22 Sep 2021

From A to B2B: Logistics Trends in 2021 (Part I)

Guest Blog: Ben Beeching, EMA Marketing at MEGA International and Chris Wells, Founder of Adience #LTW

We may live in a digital-first world, but we still need (or want), a lot of physical stuff.

That ‘stuff’ has to move vast distances to make it into our lives and homes, following established and well-trodden journeys. Such fulfillment we frequently take for granted, forgetting that most of the tools, clothing, furnishing, technology, and other products we use every day have no manufacturing capability in our home continent.

Recent events, however, from regional lockdowns to vaccine wars to a big ship getting stuck in a small waterway, have reminded us all just how complex global logistics actually is.

Everything from raw materials to finished goods has to be physically transported around the world, in big metal containers. Highly interdependent and contingent ‘just-in-time’ networks and supply chains depend on factors such as stability in geopolitics, economics, and weather conditions, as well as consumer behavior.

The technological innovations underpinning this complexity are subject to continual investment and evolution. Logistics is big business.

This series of articles outlines some important trends to keep an eye on. In part one, we look at green logistics and circular supply chains.

Green logistics and circular supply chains

Environmental changes wrought by climate change are already affecting the availability of materials and resources. With COP26 and the United Nations Framework Convention on Climate Change on everyone’s minds, we can anticipate growing emphasis on the greening of supply chains.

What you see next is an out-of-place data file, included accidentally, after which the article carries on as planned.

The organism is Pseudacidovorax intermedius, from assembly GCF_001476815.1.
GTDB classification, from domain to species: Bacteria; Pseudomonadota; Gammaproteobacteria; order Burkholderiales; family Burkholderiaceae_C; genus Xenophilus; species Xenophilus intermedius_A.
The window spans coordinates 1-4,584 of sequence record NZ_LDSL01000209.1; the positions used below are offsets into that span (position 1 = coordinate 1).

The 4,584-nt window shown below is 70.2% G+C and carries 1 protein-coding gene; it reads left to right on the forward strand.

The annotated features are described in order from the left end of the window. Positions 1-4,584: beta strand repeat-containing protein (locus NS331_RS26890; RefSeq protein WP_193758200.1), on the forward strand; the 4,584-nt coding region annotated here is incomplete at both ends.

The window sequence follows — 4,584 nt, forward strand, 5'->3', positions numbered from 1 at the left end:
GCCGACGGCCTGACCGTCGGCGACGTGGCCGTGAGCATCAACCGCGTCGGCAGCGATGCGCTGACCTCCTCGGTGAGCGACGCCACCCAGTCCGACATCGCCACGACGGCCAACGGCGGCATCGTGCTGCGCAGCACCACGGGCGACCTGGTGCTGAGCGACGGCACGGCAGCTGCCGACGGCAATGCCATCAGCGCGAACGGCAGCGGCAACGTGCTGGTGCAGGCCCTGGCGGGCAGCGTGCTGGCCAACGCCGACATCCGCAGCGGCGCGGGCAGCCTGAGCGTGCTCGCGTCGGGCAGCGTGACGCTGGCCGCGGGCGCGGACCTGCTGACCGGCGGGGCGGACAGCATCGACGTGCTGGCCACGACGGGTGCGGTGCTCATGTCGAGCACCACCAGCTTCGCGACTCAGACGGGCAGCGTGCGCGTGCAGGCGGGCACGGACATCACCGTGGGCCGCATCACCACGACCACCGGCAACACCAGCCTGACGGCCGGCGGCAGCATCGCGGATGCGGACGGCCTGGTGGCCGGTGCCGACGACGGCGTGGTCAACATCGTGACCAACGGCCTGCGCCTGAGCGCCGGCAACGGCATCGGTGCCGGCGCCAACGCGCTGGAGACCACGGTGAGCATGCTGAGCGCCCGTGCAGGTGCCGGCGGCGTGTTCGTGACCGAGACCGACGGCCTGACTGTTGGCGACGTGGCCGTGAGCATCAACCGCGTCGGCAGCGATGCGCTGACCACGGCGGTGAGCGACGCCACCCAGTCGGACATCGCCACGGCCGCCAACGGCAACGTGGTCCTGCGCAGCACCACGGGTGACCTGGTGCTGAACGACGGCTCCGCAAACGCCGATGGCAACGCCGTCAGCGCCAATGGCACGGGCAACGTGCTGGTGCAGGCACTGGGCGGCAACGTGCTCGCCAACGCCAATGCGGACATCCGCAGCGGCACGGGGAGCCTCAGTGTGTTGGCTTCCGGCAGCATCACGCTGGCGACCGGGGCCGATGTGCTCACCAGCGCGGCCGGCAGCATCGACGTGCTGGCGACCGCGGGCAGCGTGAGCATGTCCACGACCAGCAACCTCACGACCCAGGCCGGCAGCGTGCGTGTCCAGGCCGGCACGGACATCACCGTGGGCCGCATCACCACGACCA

Global transportation inevitably contributes massively to greenhouse gas emissions. So, we're seeing a greater emphasis on solar and electric options - at least for local and last-mile logistics. For longer hauls, huge ocean vessels still guzzle highly polluting heavy fuel oil.

But going green saves money for enterprises. This trend is supported by improvements in smart technology for monitoring every stage via IoT devices. Avoiding waste in water, heat, and electricity—by using remote sensors to instantly adjust inputs everywhere from refrigerated containers to manufacturing plants—helps promote incremental savings that scale and support the bottom line.

As part of the green logistics trend, there is also growing awareness of the impact of raw material extraction, and the need to reuse and recycle. This is leading to an emphasis on circular, rather than linear supply chains. This encourages both consumers and manufacturers to refurbish obsolete products or at least recover elements like rare earth metals, which are costly and polluting to extract.

Disposing of post-consumer waste in this way, often by shipping used-up products like old electronic goods back around the world, can have cost issues—but all trends show that consumers don’t mind paying a bit more for genuinely sustainable products. People are also happy to get rid of things responsibly when it’s made easy for them to do so.

The ESR implications for supply chain go beyond environmental concerns, incidentally. A combination of citizen journalism and global awareness is driving zero tolerance of brands found to have human rights abuses in their products and raw materials. From blood diamonds to modern slavery to child labor, global businesses need to clean up their act fast when any malpractice is exposed.

The next article in this series will look at the Amazon effect.

About the Authors:

Ben Beeching is a marketing professional at enterprise architecture leaders MEGA International. Ben has worked in the technology industry for over 15 years. As a market research veteran and founder of NYC-based B2B market research consultancy firm, Adience, Chris Wells has worked with dozens of companies over the years.